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A Theory of Cancel Culture
The standard U.S. real estate commission is 6%. That means a $1M house costs $60,000 to sell. How is this possible?! Two of my colleagues at UT’s Salem Center, John Hatfield and Richard Lowery, along with their co-author Scott Kominers, offer an explanation in their “Collusion in Brokered Markets.” Despite the vast number of realtors, HKL argue that collusion can be sustained because competing realtors typically need to cooperate to sell houses. It’s a classic network industry. Due to this interdependency, realtors can arrange the following “network exclusion” strategy to deter discounting:
(a) Refuse to cooperate with any realtor who discounts.
(b) Refuse to cooperate with any realtor who cooperates with any realtor who discounts.
In other words, punish the discounter and punish anyone who fails to punish the discounter.
Here’s how HKL explain (a):
In our setting, agents can maintain high prices by refusing to work with any agent who undercuts either of the “agreed upon” buyer and seller prices. This endogenously lowers the quality of a price deviator: a price deviator can no longer facilitate transactions between his buyers and another agent’s sellers (or between his sellers and another agent’s buyers). This implies that cutting prices by a small amount is not enough to attract buyers and sellers, as they understand that any price deviator will find it much more difficult to facilitate transactions. As a result, it is possible to maintain prices above marginal cost while ensuring that a price deviator who does attract buyers and sellers will not profit from his actions.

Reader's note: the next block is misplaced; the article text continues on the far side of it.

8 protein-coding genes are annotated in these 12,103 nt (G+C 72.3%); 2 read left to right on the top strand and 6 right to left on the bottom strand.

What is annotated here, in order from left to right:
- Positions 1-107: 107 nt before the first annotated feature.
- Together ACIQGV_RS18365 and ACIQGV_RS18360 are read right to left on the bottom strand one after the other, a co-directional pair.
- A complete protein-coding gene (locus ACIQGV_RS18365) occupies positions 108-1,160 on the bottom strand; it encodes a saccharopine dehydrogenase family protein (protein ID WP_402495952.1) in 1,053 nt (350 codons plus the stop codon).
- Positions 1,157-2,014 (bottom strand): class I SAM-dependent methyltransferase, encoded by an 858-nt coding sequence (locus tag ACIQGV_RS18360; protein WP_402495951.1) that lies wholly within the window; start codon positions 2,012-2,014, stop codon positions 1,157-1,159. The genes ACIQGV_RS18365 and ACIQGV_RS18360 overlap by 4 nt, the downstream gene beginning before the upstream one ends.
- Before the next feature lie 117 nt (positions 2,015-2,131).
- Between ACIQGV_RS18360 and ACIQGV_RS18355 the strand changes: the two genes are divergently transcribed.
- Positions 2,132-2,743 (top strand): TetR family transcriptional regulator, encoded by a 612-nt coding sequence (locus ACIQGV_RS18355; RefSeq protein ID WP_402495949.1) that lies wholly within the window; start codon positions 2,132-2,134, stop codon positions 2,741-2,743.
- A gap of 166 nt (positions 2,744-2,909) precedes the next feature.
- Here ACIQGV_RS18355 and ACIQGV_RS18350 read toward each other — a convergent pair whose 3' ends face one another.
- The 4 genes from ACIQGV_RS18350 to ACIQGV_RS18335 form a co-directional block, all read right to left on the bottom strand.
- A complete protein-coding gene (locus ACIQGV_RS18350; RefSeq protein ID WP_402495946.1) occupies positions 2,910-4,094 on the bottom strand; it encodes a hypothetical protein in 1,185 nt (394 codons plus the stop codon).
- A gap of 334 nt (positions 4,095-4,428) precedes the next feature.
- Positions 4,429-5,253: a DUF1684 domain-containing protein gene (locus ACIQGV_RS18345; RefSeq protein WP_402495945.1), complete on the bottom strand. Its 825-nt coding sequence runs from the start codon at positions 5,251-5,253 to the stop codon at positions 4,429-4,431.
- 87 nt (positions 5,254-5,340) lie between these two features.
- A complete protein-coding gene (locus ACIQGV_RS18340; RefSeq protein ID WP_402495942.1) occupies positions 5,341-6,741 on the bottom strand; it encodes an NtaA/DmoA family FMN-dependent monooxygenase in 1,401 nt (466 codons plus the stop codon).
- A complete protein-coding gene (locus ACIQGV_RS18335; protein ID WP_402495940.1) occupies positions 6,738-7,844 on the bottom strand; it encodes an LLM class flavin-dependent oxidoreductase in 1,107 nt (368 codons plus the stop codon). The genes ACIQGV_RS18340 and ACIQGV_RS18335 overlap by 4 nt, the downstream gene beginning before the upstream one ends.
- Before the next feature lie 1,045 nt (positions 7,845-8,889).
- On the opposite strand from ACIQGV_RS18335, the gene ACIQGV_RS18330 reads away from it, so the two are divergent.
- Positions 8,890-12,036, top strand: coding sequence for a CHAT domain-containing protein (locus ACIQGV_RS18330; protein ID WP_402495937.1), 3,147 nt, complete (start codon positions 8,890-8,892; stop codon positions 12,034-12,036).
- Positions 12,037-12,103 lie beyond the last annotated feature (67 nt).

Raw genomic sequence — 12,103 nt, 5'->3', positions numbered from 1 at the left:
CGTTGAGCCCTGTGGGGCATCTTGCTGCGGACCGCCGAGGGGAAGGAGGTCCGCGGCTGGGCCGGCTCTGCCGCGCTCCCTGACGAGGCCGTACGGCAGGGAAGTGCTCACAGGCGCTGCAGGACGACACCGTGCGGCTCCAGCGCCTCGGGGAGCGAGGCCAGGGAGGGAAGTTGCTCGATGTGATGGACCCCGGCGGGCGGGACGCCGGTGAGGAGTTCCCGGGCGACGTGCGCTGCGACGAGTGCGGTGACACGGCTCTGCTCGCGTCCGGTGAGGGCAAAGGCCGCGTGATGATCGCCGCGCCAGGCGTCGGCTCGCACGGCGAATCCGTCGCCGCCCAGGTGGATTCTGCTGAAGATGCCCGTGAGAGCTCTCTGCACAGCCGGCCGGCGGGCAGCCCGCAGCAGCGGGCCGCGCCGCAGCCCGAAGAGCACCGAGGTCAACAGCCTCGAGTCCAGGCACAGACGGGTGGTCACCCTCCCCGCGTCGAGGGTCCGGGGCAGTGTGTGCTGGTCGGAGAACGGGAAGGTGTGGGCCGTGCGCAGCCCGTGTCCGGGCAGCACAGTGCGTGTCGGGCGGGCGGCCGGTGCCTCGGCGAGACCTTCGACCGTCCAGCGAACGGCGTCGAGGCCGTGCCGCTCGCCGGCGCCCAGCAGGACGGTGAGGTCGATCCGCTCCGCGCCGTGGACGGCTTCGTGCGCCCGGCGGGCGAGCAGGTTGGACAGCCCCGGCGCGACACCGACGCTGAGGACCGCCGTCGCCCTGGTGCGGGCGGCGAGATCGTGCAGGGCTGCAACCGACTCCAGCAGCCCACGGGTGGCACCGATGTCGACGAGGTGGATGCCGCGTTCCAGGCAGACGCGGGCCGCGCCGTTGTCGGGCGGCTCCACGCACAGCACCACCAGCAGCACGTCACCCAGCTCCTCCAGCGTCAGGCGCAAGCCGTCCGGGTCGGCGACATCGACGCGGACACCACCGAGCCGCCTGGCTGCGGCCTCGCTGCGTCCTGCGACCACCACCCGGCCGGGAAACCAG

Here’s how HKL explain (b):
Of course, it must be incentive compatible for agents to refuse to work with a price deviator. Here, we rely on the repeated interactions among agents: A non-price deviating agent is willing to forgo working with a price deviator today if he is sufficiently rewarded for doing so in the future. To see why, we note first that the non-price deviating agent’s forgone profits are small, since the non-price deviating agent only has a small fraction of the buyers and sellers. Second, the non-price deviating agent is incentivized to follow the prescribed punishment strategy as, if he does not, future play reverts to a equilibrium in which he obtains no profits in every future period. By contrast, if every non-price deviating agent punishes the price deviator as prescribed, future play moves to a collusive punishment phase in which every agent other than the price deviator obtains positive rents. Thus, a non-price deviating agent will be willing to forgo working with a price deviator today for reasonably high discount factors—even as the number of agents becomes arbitrarily large.
If you prefer a diagram:
While I’ve yet to meet Kominers, I’ve had many arguments with both Hatfield and Lowery about the empirical relevance of their model. They’re brilliant scholars, but after years of discussion, their story continues to seem crazy to me. For two big reasons:
Organizing such omnipresent punishments would require a massive organizational apparatus, but there is only anecdotal evidence that even modest punishments exist.
Plenty of realtors publicly offer discounted commissions without being harshly punished.
HKL do offer a little empirical evidence, but to my mind, it’s paper-thin. You decide: